The second card I had fun with.  My son-in-law’s birthday was in September and he and my daughter love to camp.  I used the Camp Life Stamp and Die set to create his birthday card above on the bottom right – matching the colors of their tent and chairs even.   This stamp set has lots of possibilities so for this challenge I used it to Scene build another event…Fishing!  I started with the Altenew Birch Tree background in a s soft grey of Silver Lake.   I purposely didn’t stamp the bottom of the trees completely so that I could add in some ‘ground’.  To make the ground I used a small sponge and dabbed it in three colors – Milk Chocolate, Expresso, and Charcoal Suit.  It came out well to show DIRT.  Of course, the fire is warm and cozy with the chair near by and the fishing pole and its catch waiting to be cooked.  For the fire I used Mango Smoothie, Warm Sunshine, Firebrick from Artist Markers then covered it with some Aqua Shimmer because fires glisten.  The chair is done with Persian Blue and Desert Night Artist markers along with some gray for the frame of the chair…which also shines so more Aqua Shimmer pen was used there.  The fishing pole was a combination of light brown with a touch of green to make it look realistic.  I just played with the colors until I got what I wanted.  The bale is metal though, so it needed to shine with Aqua Shimmer too.  The stamp and die do have line that comes out from the end of the pole but I cut that off and added some Altenew Silver metallic thread for line.  There was no fish so I just cut out a simple one, colored with greens and gave it an eye.  The fish isn’t shiny cuz it got caught and will soon be dinner for the fisherman.  I added the fire chair and pole to the card base with some foam tape for dimension. For the sentiment I had to improvise a bit.  I took the stamp from the More Than Words set and cut the word ‘this’ off the end so that I could stamp it below, making it fit better.  Perfect sentiment for my husband, brother-in-law, nephews, etc.  The hunting and fishing run deep in my husband’s family.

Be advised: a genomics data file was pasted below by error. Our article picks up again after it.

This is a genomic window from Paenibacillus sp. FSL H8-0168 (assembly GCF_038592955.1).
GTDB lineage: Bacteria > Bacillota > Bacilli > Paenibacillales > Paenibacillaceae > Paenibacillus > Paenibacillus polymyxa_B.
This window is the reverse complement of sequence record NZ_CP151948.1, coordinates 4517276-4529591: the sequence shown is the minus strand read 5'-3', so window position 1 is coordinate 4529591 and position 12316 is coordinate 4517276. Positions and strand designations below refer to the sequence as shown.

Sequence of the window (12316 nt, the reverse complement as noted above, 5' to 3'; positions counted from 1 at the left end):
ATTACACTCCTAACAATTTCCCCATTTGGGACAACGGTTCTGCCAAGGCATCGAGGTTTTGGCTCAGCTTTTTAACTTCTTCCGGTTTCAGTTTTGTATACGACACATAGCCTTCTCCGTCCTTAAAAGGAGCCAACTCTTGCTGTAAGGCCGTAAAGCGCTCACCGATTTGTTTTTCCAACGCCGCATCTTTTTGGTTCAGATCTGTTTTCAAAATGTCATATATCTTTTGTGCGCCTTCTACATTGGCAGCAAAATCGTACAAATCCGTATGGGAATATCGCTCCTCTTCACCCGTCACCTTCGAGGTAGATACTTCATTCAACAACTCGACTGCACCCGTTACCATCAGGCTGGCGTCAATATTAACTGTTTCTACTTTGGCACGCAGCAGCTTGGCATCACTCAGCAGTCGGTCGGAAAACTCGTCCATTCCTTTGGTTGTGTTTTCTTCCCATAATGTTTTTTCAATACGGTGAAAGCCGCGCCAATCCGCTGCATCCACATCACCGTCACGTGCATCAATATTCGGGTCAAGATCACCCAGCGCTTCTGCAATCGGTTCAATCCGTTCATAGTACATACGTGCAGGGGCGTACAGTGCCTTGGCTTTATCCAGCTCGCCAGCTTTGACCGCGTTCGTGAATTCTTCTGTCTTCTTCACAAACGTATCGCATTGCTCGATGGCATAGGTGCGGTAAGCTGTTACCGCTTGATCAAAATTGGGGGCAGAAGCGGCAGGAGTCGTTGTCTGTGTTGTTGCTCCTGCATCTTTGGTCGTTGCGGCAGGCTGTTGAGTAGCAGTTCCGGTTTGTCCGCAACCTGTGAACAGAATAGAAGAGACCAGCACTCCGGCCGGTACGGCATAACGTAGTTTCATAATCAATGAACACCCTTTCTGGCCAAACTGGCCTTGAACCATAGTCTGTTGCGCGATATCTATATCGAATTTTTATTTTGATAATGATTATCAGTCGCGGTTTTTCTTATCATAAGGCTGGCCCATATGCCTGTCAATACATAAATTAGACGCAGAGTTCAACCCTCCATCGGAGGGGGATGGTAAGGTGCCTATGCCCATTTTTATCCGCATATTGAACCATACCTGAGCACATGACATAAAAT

Card number 3 was another challenge to see if it would work.  Since slimline cards are the rage right now, I wanted to do something in geometric patterns that would be slimline.  I practiced a little by cutting out the Altenew Garden Trellis Cover Die…but not completely.  I left one end off each time I cut it, doing so twice.  For each I used some DCWV adhesive backed paper but before taking off the backing protecting the sticky paper, I matched up the ends the best I could to create a long trellis.   I marked where it should be cut and cut off the matching ends so they would look as one across the card.  Taking the backing off I stuck it down on cardstock.  Then trimmed it all down to 3.5” x 8.5”.  For the diamonds on the front I used the Fine Frames Diamond Die set, spreading them out across the card over the trellis. I liked it going from largest to smallest, letting your eye follow the path.  I used the Fancy For You die, cutting it three times, once in holographic paper and twice in white.  I glued them together for more dimension then placed it over the largest diamond so it would stand out the most.  Once that was done, I mounted it with glue onto a 4”x 8.5” card base.